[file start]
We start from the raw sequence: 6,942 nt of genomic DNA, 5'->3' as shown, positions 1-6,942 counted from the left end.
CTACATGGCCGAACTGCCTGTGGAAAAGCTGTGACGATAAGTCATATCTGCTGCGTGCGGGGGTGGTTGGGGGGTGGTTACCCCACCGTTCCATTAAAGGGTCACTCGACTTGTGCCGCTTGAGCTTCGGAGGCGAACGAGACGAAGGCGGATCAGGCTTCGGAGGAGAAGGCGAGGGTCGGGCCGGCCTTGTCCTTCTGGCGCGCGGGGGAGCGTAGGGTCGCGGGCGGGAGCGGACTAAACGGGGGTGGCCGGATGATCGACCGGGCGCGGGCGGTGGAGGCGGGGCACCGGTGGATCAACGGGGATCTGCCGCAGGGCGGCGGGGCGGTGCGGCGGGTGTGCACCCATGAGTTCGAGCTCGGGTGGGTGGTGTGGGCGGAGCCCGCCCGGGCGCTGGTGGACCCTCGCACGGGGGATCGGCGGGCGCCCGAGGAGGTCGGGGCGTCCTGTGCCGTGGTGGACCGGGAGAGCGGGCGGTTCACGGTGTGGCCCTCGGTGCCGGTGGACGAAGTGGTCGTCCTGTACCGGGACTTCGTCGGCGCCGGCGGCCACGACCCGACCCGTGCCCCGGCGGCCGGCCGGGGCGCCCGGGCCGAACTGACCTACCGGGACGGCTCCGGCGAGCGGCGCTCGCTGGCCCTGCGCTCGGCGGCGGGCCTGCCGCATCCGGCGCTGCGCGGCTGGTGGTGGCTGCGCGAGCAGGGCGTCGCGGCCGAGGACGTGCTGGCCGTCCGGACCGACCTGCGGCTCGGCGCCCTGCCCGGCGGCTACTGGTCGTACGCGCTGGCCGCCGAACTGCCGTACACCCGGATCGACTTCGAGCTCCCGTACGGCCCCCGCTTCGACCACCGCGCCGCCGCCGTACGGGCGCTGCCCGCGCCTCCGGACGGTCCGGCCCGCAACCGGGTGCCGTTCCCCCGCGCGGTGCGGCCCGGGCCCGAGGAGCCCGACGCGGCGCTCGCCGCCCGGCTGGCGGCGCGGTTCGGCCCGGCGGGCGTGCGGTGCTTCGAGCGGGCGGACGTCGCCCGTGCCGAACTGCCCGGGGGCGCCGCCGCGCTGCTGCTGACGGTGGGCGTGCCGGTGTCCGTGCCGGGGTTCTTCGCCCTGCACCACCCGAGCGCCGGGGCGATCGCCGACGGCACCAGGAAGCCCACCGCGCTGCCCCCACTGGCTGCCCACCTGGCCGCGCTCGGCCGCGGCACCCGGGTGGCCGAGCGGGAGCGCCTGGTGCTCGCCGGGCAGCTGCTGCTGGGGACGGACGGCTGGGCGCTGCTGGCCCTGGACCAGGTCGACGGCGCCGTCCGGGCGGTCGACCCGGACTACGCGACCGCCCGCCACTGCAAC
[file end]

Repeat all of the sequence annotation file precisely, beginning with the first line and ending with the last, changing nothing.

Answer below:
We start from the raw sequence: 6,942 nt of genomic DNA, 5'->3' as shown, positions 1-6,942 counted from the left end.
CTACATGGCCGAACTGCCTGTGGAAAAGCTGTGACGATAAGTCATATCTGCTGCGTGCGGGGGTGGTTGGGGGGTGGTTACCCCACCGTTCCATTAAAGGGTCACTCGACTTGTGCCGCTTGAGCTTCGGAGGCGAACGAGACGAAGGCGGATCAGGCTTCGGAGGAGAAGGCGAGGGTCGGGCCGGCCTTGTCCTTCTGGCGCGCGGGGGAGCGTAGGGTCGCGGGCGGGAGCGGACTAAACGGGGGTGGCCGGATGATCGACCGGGCGCGGGCGGTGGAGGCGGGGCACCGGTGGATCAACGGGGATCTGCCGCAGGGCGGCGGGGCGGTGCGGCGGGTGTGCACCCATGAGTTCGAGCTCGGGTGGGTGGTGTGGGCGGAGCCCGCCCGGGCGCTGGTGGACCCTCGCACGGGGGATCGGCGGGCGCCCGAGGAGGTCGGGGCGTCCTGTGCCGTGGTGGACCGGGAGAGCGGGCGGTTCACGGTGTGGCCCTCGGTGCCGGTGGACGAAGTGGTCGTCCTGTACCGGGACTTCGTCGGCGCCGGCGGCCACGACCCGACCCGTGCCCCGGCGGCCGGCCGGGGCGCCCGGGCCGAACTGACCTACCGGGACGGCTCCGGCGAGCGGCGCTCGCTGGCCCTGCGCTCGGCGGCGGGCCTGCCGCATCCGGCGCTGCGCGGCTGGTGGTGGCTGCGCGAGCAGGGCGTCGCGGCCGAGGACGTGCTGGCCGTCCGGACCGACCTGCGGCTCGGCGCCCTGCCCGGCGGCTACTGGTCGTACGCGCTGGCCGCCGAACTGCCGTACACCCGGATCGACTTCGAGCTCCCGTACGGCCCCCGCTTCGACCACCGCGCCGCCGCCGTACGGGCGCTGCCCGCGCCTCCGGACGGTCCGGCCCGCAACCGGGTGCCGTTCCCCCGCGCGGTGCGGCCCGGGCCCGAGGAGCCCGACGCGGCGCTCGCCGCCCGGCTGGCGGCGCGGTTCGGCCCGGCGGGCGTGCGGTGCTTCGAGCGGGCGGACGTCGCCCGTGCCGAACTGCCCGGGGGCGCCGCCGCGCTGCTGCTGACGGTGGGCGTGCCGGTGTCCGTGCCGGGGTTCTTCGCCCTGCACCACCCGAGCGCCGGGGCGATCGCCGACGGCACCAGGAAGCCCACCGCGCTGCCCCCACTGGCTGCCCACCTGGCCGCGCTCGGCCGCGGCACCCGGGTGGCCGAGCGGGAGCGCCTGGTGCTCGCCGGGCAGCTGCTGCTGGGGACGGACGGCTGGGCGCTGCTGGCCCTGGACCAGGTCGACGGCGCCGTCCGGGCGGTCGACCCGGACTACGCGACCGCCCGCCACTGCAAC